Mitch Daniels, the governor of Indiana, seems to be mentally stable.  Rick Perry, the governor of Texas, doesn't.  Indiana now has that advantage over Texas. 

Giving states the ability to try things out and experiment with different policies is a good thing.  When voters see that their policies have unintended consequences, they can change those policies. But without a "control group" in another state, they can't see the differences. 

Bookman gets back on track in his last few paragraphs.  His last sentence is brilliant:
The pain this is causing is real. People are going to lose their crops, and in some cases their farms. The small-town businesses that supply those farms with goods and services are going to suffer as well. For economically embattled rural Georgia, this could be a major blow.


In fact, with a federal court challenge filed last week, you have to wonder whether state officials aren’t secretly hoping to be rescued from this mess by the intervention of a judge. But given how the Georgia law is drafted and how the Supreme Court ruled in a recent case out of Arizona, I don’t think that’s likely.

We’re going to reap what we have sown, even if the farmers can’t.
Ok, that's all for today.  I have a crew of 30 bad-assed Mexicans to keep busy.  They are great, great people.  Georgia's loss is my gain. 

The picture of the Mexican migrant workers stealing American cucumber-picking jobs came from here.   The map showing the arbitrary lines and coastal borders where immigrants aren't welcome came from here.   The "No Deal" pic came from this Facebook page.   My boss who wants me to work on this beautiful Saturday morning came from Juarez Mexico. 

2 comments:

Nick said...

Who picked the crops before the illegal aliens came?

Something tells me they were people who are currently wards of the state.

Convicted felons released from prison need jobs.

Those lines are not at all arbitrary. On one side of those lines, people pay taxes and are endowed with the rights of citizenship. The people on the other side of that line do not.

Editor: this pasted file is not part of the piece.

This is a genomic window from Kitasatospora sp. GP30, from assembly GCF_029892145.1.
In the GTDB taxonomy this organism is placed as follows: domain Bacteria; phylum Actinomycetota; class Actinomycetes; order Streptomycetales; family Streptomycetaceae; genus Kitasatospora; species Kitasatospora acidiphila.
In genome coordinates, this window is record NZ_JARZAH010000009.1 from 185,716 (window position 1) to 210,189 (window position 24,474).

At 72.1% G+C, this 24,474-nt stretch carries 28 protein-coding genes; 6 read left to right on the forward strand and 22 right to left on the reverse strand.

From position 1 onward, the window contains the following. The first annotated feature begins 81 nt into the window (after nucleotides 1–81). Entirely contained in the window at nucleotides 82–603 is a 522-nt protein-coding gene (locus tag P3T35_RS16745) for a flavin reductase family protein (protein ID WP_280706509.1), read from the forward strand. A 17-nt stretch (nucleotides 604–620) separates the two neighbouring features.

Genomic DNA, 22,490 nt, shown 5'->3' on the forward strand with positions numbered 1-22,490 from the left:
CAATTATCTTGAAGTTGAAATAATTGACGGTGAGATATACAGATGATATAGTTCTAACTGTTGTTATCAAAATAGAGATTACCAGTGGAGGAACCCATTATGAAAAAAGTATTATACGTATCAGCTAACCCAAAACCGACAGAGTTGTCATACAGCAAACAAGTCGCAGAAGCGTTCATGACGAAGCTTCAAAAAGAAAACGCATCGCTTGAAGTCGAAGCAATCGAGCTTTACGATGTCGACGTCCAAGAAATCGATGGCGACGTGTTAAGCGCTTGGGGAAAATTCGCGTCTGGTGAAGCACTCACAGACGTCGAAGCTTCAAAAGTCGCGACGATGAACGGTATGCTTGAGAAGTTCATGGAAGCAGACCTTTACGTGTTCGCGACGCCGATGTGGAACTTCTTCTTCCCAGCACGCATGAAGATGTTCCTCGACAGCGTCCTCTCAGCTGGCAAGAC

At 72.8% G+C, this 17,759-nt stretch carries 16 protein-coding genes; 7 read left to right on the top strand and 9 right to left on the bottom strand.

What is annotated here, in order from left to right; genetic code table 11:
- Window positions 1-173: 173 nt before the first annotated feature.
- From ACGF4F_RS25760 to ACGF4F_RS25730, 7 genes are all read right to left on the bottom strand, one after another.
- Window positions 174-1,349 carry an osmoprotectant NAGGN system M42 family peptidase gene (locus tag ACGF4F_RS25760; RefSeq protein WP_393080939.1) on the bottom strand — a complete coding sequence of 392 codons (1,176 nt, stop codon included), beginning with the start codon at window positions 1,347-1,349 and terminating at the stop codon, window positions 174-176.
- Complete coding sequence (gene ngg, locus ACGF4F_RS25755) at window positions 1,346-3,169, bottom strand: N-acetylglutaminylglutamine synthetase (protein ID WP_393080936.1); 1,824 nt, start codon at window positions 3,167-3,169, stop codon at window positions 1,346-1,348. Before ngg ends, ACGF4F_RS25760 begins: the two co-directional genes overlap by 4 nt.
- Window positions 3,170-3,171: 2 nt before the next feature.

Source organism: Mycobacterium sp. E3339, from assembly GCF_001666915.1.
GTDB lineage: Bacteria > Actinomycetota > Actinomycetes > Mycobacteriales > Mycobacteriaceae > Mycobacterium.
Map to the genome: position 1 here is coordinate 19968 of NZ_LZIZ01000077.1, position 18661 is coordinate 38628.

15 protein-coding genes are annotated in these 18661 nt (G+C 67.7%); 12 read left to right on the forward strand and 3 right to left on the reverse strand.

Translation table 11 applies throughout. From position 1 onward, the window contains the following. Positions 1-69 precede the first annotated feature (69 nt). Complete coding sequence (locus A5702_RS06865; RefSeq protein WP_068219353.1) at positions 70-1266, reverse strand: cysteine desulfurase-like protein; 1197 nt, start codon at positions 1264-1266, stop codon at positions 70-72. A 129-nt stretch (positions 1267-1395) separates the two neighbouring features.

EVERY country on the planet enforces their immigration laws, including Mexico. It seems there are only two countries on the face of the planet that are criticized for doing so: Israel and the US.

Very few otherwise law-abiding citizens of the US would even consider moving to a foreign country, taking a job, and demanding rights and entitlements of citizens of that nation. Very few of us would demand that Sweden, France, Japan, or Albania have their ATMs, their hospitals, their DMVs, etc. provide English translation for everything.

No American would ever reasonably expect to be caught living, working, or driving illegally in ANY foreign country and NOT be punished and deported.

I'm not saying that the human rights acknowledged in the US Constitution are not deserved by every Homo Sapiens on the planet. They deserve those rights on the patch of dirt upon which their mother dropped their screaming naked butts.

As a nation, we have the right, power, and privilege to control movement across our border, and to regulate commerce - including who is lawfully entitled to work in this nation. Regulation of commerce and immigration are actually two of the specified powers we DID give our Congress.

I don't bear any hatred for people who want to come here to work hard, but they have an obligation to do so legally, just like we would if we chose to go to a foreign country to work. They are criminals - not the worst of criminals, but criminals nonetheless. I'd love to trade slovenly Americans to Mexico for hard-working Mexicans. But hasn't it occurred to you that Mexico and their socialist welfare state are encouraging these people to come here? Some towns in Mexico rely almost entirely on money sent home from America.

If we didn't have a 10% unemployment rate and millions more who have dropped out of the labor force, perhaps I wouldn't mind "importing" more cheap labor.

If they don't pay taxes, they are thieves of public goods and services. If they do pay taxes, then they are identity thieves of US citizens.

The IRS receives only 6 million ITIN returns. I'll wager that almost all of them are from LEGAL residents.

The Whited Sepulchre said...

Nick,
My main point here is that every law, every political act, every regulation has intended consequences and unintended consequences. Legislators better be prepared for both.

My second point is that the main determinant of a life of relative pleasure vs. total misery is the lines of latitude and longitude where you are born.

That ain't right.

Hope you're doing well !!!